Question: I formed an LLC with a partner a couple years ago, and it didn’t work out. I left him with a 70% stake and bowed out. I just heard that he licensed off the software for a pitance, then he joined the company that licensed it, getting a salary and a huge signing bonus. I didn’t get a dime from this transaction, even though I own 1/3 of the LLC. Is this legal?
Answer by Ethan Stone, Stone Business Law
First, a quick but important clarification: I’m not your lawyer and this answer doesn’t establish a lawyer-client relationship. I’m giving a generic answer to a generic question to educate the users of this site. The information below is general in nature and should not be understood as a substitute for personal legal advice.
Now to the question:
Unfortunately, there’s no definitive answer to this question.
To rephrase what I think you mean, you suspect that your partner’s signing bonus (and maybe some of his salary) represents an under-the-table kickback for licensing the software to his new employer for less than its value.
If that’s true, the guy breached his fiduciary duties to the LLC and the LLC should be able to recover a lot of that money from him (maybe even more than he got) and/or terminate the license.
Before you get too excited, though, there are a lot of potential hurdles in the way of getting to that result.
First, you don’t control the LLC, and it’s the LLC that has a claim, not you. There is a procedure, called a “derivative suit,” by which you can go to court representing the LLC if you can prove that the person controlling the LLC can’t be objective about the claim. This seems like a classic case in which that could be shown, so there is hope.
That said, state LLC laws are not at all uniform. So you’d need to seek competent advice on the laws of the state where the LLC was formed to determine whether a court would be likely to let you bring a derivative suit on your precise facts.
Second, you need to look at the laws of the state where the LLC was formed and at the operating agreement to see if either one limits or eliminates your partner’s fiduciary duties. Some states (e.g. Delaware) allow complete elimination of fiduciary duties. Some allow very little limitation.
Third, you’re going to need to convince a court that your partner’s signing bonus represented the value of the software. I know it seems obvious to you, but it could be very tricky. On the good side, in a breach of fiduciary duty case, your partner should theoretically have to prove that the transaction was fair to the LLC (rather than you having to prove that it wasn’t). But that’s theory. In practice, you should think about how clear it will be to a court. If the court thinks you’re whining, it’s not likely to end well for you.
Finally, if you win, the money goes to the LLC. But you still don’t control the LLC so it might not be easy to get the money out. You can ask a court to force dissolution, but it doesn’t have to do that. Again, it depends a lot on the state where the LLC was formed, the terms of the operating agreement and the precise facts. So that’s another level of uncertainty.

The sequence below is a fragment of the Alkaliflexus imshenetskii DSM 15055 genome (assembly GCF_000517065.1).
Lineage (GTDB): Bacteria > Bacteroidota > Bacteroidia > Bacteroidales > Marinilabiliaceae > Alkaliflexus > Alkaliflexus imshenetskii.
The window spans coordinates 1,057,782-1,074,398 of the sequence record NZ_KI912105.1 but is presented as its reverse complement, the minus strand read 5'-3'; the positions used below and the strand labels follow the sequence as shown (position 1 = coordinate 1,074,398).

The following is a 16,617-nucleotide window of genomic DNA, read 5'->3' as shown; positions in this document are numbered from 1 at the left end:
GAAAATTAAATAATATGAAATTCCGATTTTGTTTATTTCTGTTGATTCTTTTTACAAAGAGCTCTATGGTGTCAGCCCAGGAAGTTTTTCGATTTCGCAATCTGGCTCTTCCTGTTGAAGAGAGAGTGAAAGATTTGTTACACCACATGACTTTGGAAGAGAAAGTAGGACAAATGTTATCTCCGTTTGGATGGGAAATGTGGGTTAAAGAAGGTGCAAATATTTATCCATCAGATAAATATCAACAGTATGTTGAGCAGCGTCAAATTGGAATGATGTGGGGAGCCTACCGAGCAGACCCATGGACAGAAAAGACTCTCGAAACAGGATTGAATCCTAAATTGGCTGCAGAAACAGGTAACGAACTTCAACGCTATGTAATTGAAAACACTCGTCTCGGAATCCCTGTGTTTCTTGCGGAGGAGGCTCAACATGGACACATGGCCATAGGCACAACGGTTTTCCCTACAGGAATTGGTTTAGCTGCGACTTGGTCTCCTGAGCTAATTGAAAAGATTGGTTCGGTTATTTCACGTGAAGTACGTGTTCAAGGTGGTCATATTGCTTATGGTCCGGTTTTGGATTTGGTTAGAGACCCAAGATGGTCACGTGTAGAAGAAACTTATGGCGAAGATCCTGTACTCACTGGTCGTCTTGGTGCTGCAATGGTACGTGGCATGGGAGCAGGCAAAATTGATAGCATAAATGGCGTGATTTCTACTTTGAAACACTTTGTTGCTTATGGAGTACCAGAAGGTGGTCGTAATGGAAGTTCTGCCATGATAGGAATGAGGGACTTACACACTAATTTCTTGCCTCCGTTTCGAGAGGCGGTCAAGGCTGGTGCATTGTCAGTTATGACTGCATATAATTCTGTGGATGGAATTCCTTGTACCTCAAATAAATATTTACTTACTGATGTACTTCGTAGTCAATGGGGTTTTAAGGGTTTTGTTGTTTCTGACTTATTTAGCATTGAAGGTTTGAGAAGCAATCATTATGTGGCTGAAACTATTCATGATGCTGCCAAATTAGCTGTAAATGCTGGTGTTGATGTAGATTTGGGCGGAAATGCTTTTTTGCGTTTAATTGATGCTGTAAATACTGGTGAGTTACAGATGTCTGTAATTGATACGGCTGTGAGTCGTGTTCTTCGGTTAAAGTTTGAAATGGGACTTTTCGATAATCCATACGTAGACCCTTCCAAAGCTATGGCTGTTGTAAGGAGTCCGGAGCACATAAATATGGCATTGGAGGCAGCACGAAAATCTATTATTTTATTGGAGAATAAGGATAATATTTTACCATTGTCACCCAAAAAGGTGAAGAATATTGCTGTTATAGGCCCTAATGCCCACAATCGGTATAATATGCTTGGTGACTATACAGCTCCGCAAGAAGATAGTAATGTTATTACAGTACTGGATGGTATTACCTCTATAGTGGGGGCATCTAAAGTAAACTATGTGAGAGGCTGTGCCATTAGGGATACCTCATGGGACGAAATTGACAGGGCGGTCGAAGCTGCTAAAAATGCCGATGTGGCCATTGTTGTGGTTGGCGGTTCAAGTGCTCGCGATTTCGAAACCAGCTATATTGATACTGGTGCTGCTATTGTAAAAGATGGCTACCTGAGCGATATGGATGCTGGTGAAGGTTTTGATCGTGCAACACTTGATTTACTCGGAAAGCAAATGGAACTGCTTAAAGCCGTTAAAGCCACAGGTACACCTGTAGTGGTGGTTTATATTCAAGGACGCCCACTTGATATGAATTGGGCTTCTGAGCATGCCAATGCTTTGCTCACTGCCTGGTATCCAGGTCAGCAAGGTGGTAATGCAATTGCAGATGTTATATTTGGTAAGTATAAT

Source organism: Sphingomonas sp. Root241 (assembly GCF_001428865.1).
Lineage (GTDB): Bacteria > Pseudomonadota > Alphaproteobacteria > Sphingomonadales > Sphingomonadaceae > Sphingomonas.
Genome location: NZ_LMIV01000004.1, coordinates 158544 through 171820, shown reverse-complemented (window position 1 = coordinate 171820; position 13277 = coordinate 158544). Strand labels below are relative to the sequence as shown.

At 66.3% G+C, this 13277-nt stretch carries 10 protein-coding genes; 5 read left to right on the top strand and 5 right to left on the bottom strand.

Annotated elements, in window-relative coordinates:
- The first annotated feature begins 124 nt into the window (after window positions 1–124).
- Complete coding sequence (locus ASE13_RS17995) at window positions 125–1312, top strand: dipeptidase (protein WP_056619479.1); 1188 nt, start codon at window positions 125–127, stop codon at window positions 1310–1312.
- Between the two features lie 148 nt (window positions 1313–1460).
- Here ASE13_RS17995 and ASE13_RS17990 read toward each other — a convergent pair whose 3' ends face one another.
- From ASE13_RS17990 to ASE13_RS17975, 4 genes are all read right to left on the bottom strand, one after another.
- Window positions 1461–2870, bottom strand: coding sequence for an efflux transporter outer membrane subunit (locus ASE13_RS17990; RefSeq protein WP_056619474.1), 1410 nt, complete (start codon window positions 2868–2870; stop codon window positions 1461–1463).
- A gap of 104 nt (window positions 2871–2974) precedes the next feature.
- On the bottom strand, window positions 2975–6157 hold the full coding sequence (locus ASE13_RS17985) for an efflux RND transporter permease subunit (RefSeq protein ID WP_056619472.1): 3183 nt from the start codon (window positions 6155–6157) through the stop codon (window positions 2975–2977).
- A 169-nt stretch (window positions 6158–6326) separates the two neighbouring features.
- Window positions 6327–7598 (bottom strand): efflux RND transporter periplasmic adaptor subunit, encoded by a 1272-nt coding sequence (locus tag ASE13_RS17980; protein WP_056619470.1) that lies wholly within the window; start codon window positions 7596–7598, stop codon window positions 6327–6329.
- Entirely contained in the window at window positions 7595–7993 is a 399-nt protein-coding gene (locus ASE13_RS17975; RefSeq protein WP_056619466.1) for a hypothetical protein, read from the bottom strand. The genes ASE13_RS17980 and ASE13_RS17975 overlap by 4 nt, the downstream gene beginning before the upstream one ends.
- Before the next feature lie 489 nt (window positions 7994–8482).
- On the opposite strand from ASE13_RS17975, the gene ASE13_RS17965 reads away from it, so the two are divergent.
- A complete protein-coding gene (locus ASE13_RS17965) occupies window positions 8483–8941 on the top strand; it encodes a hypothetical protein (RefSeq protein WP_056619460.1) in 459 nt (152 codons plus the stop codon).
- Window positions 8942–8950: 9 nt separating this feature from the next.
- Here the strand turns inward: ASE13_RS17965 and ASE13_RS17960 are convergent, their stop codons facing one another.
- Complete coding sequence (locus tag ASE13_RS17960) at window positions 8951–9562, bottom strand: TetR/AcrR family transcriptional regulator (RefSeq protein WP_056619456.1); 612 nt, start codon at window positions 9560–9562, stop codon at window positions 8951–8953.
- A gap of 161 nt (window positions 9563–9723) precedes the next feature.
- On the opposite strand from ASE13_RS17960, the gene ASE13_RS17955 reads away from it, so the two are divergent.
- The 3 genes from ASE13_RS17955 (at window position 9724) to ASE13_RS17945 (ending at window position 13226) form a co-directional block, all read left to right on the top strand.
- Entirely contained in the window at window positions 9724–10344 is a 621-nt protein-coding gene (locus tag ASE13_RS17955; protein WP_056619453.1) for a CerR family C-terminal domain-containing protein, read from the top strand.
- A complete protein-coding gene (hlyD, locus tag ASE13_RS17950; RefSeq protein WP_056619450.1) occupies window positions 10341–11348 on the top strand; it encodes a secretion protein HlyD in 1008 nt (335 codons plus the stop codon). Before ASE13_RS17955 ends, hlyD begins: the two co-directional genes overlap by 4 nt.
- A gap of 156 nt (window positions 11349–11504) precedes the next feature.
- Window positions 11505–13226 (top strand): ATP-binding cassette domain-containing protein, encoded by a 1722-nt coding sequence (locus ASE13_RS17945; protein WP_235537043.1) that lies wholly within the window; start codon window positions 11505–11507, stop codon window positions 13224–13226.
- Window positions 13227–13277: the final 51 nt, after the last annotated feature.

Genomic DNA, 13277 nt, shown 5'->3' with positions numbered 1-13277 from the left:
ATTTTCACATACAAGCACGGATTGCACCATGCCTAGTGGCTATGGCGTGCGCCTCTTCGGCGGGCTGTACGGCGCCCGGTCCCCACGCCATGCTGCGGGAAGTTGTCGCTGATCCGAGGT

Bottom Line: You might have a very good case, but it depends a lot on the relevant state law, the operating agreement, and whether there’s enough money at stake to justify the prospect of possibly long and difficult litigation. The best course of action is to find a good litigator who is familiar derivative actions and the law of the state where the LLC was formed.
I’m assuming you aren’t asking if you’re entitled to 30% of the “pittance” for which the software was licensed. If that is your question, though, the answer is that you will be entitled to it whenever the LLC distributes it or dissolves. As a 30% member, you wouldn’t normally be entitled to force a distribution or dissolution, but it really depends on (1) the laws of the state where the LLC is formed, and (2) the terms of the operating agreement. As noted above, in extreme circumstances, you might be able to convince a court to force dissolution. But it would have to be a fairly large “pittance” to justify going to court.
I’ll take this opportunity to step back from the question and note that this kind of thing should be taken care of in the operating agreement. Assuming that you were really partners when you went into this, it would have been a good idea, for example, to provide that your consent was required in order to sell or license substantially all of the company’s assets (a very typical provision to protect a minority member). I know that’s water under the bridge with respect to this LLC, but readers should bear it in mind as they go into privately held corporations and LLCs. It can be very helpful to think through in advance: (1) what will happen if one person leaves, and (2) what kinds of control rights minority members/shareholders need to give them a good shot at getting their fair share if the majority isn’t acting fairly. For a more detailed discussion of how to get this right at the outset, look here:http://www.stonebusinesslaw.com/resource/company-formation/business-pre-nups-%E2%80%93-issues-consider-starting-business-co-founders.